Accountant Charges

Goodponyz asked in her comment about the accountant charges in the past.  Here’s the scoop, drawn from the organization’s 990’s for fiscal years 2005 through 2008 (JACC’s fiscal year ends on May 31) and based on checks written so far in FY 2009:

2005     $ 4,339
2006       4,173
2007       6,381
2008       4,070
2009       3,096 (first 7 months)

A budget was approved by the JACC board (old leadership) in November or December 2008 for FY 2009 that included $9,600 for accounting fees.  Mr. Moore, the former executive director, told the board that the budget was prepared by the accountant, whom he referred to as JACC’s Chief Financial Officer.  [NOTE:  At the “opening of the books” meeting on 12/19/08, the accountant went to great lengths to insist that the title of Chief Financial Officer did not apply and that the accountant was working as an independent contractor only.]

Part of the justification for the high budget amount was given by the JACC treasurer at that time, Robert Scott.  He said that the accountant wanted to go to a different accounting package (JACC uses QuickBooks).  A large number of small businesses use QuickBooks, so it is well known and many people know how to enter data.  It was not discussed what package the accountant wanted to move JACC’s accounts to, but there would have been the cost of the software as well as the accountant’s time to convert JACC’s QuickBooks database to the new system and to set up imports from the new system to produce the MS Access Reports provided to the board each month.  Would the new system have made it easier for JACC staff to enter data and thus cut down on hours charged for accounting services?  Probably not.  QuickBooks is pretty easy to use, and in earlier times, the JACC staff used to do much of the QuickBooks data entry.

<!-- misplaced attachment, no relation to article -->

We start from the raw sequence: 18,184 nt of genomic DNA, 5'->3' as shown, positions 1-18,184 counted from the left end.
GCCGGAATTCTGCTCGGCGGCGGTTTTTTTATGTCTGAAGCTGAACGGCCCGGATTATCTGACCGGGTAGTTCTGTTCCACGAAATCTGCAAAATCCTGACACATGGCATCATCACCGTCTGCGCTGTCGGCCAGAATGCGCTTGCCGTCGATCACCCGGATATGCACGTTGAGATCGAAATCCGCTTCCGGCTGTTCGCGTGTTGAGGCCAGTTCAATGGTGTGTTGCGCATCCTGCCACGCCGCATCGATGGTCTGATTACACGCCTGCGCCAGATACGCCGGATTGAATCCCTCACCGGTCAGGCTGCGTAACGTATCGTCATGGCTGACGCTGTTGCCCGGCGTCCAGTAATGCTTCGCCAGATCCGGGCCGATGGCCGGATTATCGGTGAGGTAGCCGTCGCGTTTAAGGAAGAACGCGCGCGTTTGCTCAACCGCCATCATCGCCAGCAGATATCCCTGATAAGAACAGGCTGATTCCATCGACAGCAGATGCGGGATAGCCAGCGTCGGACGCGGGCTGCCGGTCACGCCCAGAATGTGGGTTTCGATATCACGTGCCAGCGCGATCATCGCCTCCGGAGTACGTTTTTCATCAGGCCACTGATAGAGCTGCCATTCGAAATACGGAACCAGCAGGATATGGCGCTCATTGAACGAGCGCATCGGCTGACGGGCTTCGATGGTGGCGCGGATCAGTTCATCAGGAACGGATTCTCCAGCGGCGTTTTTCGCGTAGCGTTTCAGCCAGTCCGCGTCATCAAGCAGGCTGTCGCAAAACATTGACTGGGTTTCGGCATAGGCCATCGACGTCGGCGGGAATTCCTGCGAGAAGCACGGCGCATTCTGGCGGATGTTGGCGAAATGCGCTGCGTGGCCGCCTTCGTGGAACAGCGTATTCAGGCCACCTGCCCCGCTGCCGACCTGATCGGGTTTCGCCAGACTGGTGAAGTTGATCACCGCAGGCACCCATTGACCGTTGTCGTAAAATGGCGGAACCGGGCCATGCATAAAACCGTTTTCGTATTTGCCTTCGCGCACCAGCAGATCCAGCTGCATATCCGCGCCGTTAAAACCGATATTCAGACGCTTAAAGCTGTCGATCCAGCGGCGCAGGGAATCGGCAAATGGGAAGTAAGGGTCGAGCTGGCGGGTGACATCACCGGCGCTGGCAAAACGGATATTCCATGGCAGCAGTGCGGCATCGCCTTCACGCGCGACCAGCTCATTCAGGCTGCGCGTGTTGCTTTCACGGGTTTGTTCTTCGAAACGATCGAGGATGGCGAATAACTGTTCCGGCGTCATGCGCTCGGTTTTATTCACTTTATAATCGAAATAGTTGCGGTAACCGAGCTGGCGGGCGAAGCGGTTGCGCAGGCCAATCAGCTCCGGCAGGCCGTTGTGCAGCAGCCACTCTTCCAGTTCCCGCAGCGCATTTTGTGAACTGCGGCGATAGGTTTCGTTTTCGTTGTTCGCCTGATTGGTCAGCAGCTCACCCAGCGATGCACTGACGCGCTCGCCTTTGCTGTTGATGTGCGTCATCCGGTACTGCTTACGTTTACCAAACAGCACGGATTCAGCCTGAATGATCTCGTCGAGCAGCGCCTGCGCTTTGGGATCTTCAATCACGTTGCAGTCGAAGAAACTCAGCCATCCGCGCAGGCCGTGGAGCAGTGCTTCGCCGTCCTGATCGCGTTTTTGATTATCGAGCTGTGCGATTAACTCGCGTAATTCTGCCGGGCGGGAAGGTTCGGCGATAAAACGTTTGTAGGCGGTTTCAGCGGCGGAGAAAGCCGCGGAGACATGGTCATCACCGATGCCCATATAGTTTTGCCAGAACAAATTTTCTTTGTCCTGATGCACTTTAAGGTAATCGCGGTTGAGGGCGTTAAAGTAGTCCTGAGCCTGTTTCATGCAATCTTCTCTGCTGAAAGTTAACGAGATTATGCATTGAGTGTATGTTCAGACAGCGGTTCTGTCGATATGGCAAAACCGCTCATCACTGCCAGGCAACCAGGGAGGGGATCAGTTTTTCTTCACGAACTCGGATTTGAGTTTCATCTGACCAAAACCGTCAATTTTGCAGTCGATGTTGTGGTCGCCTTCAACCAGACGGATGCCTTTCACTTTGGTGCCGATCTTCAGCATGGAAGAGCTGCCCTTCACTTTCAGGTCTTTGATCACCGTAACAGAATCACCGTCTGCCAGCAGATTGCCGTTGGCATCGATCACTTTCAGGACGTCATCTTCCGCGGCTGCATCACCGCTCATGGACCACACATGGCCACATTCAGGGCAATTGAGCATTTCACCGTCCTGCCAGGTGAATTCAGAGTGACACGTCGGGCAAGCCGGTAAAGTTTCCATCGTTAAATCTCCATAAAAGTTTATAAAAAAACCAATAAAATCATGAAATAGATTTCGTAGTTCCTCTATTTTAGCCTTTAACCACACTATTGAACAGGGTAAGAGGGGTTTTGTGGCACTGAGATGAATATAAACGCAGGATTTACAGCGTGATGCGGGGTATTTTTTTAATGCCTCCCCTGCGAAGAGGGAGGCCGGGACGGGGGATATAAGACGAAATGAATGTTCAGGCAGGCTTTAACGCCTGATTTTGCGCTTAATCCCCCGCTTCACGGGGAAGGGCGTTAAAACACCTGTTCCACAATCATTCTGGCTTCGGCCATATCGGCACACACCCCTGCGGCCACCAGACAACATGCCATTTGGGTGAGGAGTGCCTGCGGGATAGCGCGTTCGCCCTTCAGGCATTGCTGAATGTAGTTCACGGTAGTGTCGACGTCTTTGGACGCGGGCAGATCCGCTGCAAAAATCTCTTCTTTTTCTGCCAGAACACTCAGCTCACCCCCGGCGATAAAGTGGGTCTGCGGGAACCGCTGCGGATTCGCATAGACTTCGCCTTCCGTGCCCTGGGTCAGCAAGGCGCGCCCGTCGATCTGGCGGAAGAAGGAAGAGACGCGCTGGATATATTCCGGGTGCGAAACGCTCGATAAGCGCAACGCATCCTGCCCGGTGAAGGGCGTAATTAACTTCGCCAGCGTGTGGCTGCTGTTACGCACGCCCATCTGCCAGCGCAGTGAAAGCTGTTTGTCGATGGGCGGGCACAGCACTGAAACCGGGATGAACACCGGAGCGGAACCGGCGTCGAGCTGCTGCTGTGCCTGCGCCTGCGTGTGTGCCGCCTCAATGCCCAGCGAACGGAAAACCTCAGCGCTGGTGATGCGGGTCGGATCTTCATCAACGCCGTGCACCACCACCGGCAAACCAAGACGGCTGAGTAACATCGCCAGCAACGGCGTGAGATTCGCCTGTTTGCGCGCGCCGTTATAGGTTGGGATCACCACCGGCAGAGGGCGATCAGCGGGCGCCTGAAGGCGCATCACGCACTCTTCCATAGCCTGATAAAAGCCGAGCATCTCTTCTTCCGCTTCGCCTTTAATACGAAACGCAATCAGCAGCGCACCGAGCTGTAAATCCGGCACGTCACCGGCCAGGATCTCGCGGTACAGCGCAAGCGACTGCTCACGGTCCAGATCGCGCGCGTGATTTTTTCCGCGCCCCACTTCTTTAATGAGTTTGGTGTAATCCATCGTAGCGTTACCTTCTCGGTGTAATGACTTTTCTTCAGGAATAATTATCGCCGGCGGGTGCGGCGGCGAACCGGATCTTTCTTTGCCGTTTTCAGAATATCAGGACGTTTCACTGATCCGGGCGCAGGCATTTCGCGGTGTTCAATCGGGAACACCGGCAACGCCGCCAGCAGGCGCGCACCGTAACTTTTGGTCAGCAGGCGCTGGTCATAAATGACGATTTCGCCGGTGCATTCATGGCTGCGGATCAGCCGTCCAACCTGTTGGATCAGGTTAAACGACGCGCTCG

It is interesting to note how much JACC paid for FY 2009 for accounting despite the fact that no accounting work was being done on the FY 2009 books.  $651 was charged in June and July 2008.  Those were likely the accountant’s charges for completing the FY 2008 entries so annual 990 tax forms could be filed.  So about $2,445 was charged for the period in which no bookkeeping/accounting was done.  The accountant attended a couple of meetings in the community, and the rate charged for that is $84 an hour.  That works out to nearly 30 hours of consulting, or about 6 hours per month for August through December when the accountant was only working half time.  It works out to about 7.5% of the accountant’s working hours…yet no accouting was being done.

So there you have it.


7 Responses

  1. So THIS is what it’s like to have Abbott and Costello, CPA, as an accountant.

    • I’m not sure if it’s Abbott and Costello or Tony Soprano. The attitude has not been one of making silly mistakes but of deliberately withholding the information. The accountant was provided with the documentation from the city and NRP certifying the current board and officers. Since the accountant has, in the past, worked quite closely with our NRP representative and has done so responsibly and intelligently, this feels much more deliberate and intended to harm the organization.

    • She is as big a SLUG THUG as her old JACC board members and a RIP OFF to boot.

    • She needs to be behind bars with all the other SLUG THUG members/friends of the old JACC board. They should all FRY.

  2. Yeah, you guys are in a dreadful situation but with the legal recognition, the law is on your side. And the accountant should be made aware. if they haven’t been already that their reputation (and license) could suffer if they are shown to be colluding or helping to cover up with financial irregularities. They may think that their contract was with the old group and this is just some kind of internal dispute. If you can make it clear to them (preferably in a legally framed letter) that their contract is with the organization and that the new board represents the organization now (and any other representation to the contrary is fraudulent) they may take a different approach to helping you. A reputable accountant will make their own independent legal inquiries to verify the situation and their position and then cooperate fully with legally recognized authorities. If they are not reputable, well, then there are civil and criminal ways to go after them but I can understand if you don’t want to go there.